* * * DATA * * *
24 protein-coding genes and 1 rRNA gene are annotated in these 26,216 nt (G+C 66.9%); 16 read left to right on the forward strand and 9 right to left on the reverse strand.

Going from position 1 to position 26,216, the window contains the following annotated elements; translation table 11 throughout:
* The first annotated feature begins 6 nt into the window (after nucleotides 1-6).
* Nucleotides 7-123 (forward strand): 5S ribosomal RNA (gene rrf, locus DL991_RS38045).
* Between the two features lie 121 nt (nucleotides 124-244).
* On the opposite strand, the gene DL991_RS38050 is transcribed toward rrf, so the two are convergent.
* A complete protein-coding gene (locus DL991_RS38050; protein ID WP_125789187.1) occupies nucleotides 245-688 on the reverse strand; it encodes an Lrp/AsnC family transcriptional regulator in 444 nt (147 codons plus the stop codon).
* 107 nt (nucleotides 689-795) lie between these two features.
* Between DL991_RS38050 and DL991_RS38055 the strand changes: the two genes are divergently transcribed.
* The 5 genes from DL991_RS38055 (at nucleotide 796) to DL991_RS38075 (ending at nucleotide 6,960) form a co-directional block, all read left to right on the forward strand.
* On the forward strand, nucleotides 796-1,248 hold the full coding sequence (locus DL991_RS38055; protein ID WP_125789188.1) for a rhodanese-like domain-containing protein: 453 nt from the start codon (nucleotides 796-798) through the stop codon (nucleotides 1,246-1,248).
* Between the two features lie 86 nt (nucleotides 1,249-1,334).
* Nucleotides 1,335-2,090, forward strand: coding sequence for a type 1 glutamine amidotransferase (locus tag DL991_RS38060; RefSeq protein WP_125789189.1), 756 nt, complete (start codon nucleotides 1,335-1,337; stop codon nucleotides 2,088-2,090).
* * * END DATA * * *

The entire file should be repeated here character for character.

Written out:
24 protein-coding genes and 1 rRNA gene are annotated in these 26,216 nt (G+C 66.9%); 16 read left to right on the forward strand and 9 right to left on the reverse strand.

Going from position 1 to position 26,216, the window contains the following annotated elements; translation table 11 throughout:
* The first annotated feature begins 6 nt into the window (after nucleotides 1-6).
* Nucleotides 7-123 (forward strand): 5S ribosomal RNA (gene rrf, locus DL991_RS38045).
* Between the two features lie 121 nt (nucleotides 124-244).
* On the opposite strand, the gene DL991_RS38050 is transcribed toward rrf, so the two are convergent.
* A complete protein-coding gene (locus DL991_RS38050; protein ID WP_125789187.1) occupies nucleotides 245-688 on the reverse strand; it encodes an Lrp/AsnC family transcriptional regulator in 444 nt (147 codons plus the stop codon).
* 107 nt (nucleotides 689-795) lie between these two features.
* Between DL991_RS38050 and DL991_RS38055 the strand changes: the two genes are divergently transcribed.
* The 5 genes from DL991_RS38055 (at nucleotide 796) to DL991_RS38075 (ending at nucleotide 6,960) form a co-directional block, all read left to right on the forward strand.
* On the forward strand, nucleotides 796-1,248 hold the full coding sequence (locus DL991_RS38055; protein ID WP_125789188.1) for a rhodanese-like domain-containing protein: 453 nt from the start codon (nucleotides 796-798) through the stop codon (nucleotides 1,246-1,248).
* Between the two features lie 86 nt (nucleotides 1,249-1,334).
* Nucleotides 1,335-2,090, forward strand: coding sequence for a type 1 glutamine amidotransferase (locus tag DL991_RS38060; RefSeq protein WP_125789189.1), 756 nt, complete (start codon nucleotides 1,335-1,337; stop codon nucleotides 2,088-2,090).